Sunday, April 18, 2021

No figures yet, but economy begins to get battering from strike

The Botswana private sector is worried that the public sector employee strike is beginning to have a spill on effect that is likely to have a greater impact on the economy as a whole and possibly turn away foreign investors as Botswana is portrayed in the negative light abroad.

BOCCIM, a federation that represents private sector employers was worried on Friday that some members from small businesses sector may close shop in the next month if the stand-off continues.
“There have been delays in issuing of business licences, certificates, permits and other pertinent documents for business processes to continue effectively,” the organisation, headed by Maria Machailo- Ellis, said.

The nationwide strike, which is running into a month now, has led to a halt in the delivery of public services around the country as the civil servants want government to heed the 16 percent salary increment.

Government, on the other hand, says it has no funds to finance that proposal as it will leave P2 billion hole in the government coffers—which will make the anticipated deficit worse.

BOCCIM said there has also been a reduction in government orders for goods and services from the private sector, which has resulted in sales plummeting, potential closure of businesses, and job losses, specifically from SMME’s.

“For most companies, the government is their key client, and with the delays in payments businesses have encountered cash flow and creditor problems, including hindrances in their daily business operations,” it added.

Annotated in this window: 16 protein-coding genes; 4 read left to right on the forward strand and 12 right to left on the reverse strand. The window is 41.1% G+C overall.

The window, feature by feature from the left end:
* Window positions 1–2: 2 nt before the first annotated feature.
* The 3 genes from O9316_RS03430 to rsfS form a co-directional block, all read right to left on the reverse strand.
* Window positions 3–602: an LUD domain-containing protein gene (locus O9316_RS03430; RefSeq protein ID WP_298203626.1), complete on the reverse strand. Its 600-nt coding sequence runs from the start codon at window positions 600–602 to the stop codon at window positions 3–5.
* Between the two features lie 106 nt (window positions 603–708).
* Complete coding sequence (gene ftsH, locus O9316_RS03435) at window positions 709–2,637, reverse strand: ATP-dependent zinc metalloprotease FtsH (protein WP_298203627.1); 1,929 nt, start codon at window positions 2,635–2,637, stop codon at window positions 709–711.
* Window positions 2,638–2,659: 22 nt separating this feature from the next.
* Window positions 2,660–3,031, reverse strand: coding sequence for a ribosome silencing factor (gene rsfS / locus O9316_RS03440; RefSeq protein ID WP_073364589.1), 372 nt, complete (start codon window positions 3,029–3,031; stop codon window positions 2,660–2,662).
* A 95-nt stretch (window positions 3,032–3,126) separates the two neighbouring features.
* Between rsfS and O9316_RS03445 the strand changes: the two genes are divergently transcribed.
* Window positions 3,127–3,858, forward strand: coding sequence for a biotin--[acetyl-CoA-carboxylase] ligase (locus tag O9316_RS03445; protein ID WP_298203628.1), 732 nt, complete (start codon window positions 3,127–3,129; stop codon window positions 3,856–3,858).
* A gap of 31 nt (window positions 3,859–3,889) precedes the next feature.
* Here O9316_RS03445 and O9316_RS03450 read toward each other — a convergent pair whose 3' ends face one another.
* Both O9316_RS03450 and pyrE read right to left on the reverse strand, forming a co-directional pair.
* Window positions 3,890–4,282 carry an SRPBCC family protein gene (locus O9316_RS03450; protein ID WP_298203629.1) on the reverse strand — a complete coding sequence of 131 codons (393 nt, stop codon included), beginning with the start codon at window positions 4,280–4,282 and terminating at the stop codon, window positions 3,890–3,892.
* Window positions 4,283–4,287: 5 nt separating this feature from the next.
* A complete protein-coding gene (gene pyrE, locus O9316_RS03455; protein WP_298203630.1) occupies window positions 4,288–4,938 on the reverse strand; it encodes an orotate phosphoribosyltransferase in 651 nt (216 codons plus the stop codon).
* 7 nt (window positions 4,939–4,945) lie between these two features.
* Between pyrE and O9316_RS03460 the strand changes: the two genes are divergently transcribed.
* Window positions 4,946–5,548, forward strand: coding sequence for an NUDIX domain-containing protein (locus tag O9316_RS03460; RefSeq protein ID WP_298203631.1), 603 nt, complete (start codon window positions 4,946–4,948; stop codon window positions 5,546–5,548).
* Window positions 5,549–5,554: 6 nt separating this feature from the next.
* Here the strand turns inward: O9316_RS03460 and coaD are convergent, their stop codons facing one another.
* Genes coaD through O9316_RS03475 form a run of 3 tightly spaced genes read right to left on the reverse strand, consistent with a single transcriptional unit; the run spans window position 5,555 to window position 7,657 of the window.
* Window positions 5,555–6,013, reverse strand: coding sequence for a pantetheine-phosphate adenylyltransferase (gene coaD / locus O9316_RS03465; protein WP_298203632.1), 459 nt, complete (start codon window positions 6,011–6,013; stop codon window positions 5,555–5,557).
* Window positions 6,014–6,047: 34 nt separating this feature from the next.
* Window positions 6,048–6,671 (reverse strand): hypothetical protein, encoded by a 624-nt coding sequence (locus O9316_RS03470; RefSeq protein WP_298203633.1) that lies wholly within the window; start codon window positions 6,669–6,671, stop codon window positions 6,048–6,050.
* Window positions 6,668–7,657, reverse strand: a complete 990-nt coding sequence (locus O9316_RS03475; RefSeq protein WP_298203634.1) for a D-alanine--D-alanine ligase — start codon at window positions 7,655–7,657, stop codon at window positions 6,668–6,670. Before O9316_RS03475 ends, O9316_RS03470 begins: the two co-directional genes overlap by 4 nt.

Business sales have disintegrated across the board in all sectors and a general negative business confidence is being experienced, as some potential foreign investors and visitors have a perception that there is unrest in the country due to the ongoing strike.

BOCCIM is concerned by this effect and has been working on liaising with the necessary groups to ensure a resolution is brought to the table on as soon as possible.

One analyst who declined to be named said he is disappointed by the economic intellectual silence on the ongoing public servants strike.

He suggested that the silence has made public debate appear one sided resulting in the President Ian Khama to be unfairly abused and to be made as if he alone is the bearer of our governments’ commitment to a budget deficit reduction.

“Not long back, we were all told that for us to get back to our days of prosperity there were immediate sacrifices we needed to take. One of which was to reduce government expenditure. Central to government reducing expenditure, has been controlling the public payroll, either by reducing the workforce or freezing salary increases,” he said.

Botswana experienced its deepest recession but although the economy seems to be recovering, Batswana have been warned that one cannot get excited to think the country is out of the woods.
The fear in the market is that by no means the economy is out of the danger zone with the diamond markets remaining sluggish, so have commodity markets in general been volatile.

“However, the wisdom of reducing expenditure and freezing the wage bill is beginning to manifest itself as the economy slowly has come out of recession. As it is known to everyone, this budget deficit has been backed by many institutions, chief among these institutions were the IMF and the World Bank. The IMF has now revised its growth predictions of our economy to 6.0 percent from an earlier forecast of 4.8 percent.”

“In short, we need to do three most important things: reduce expenditure, find new government revenues by diversifying the economy and create real growth by attracting foreign direct investment. In the interim we need to lay foundation for an economy where people invest rather simply consume.”

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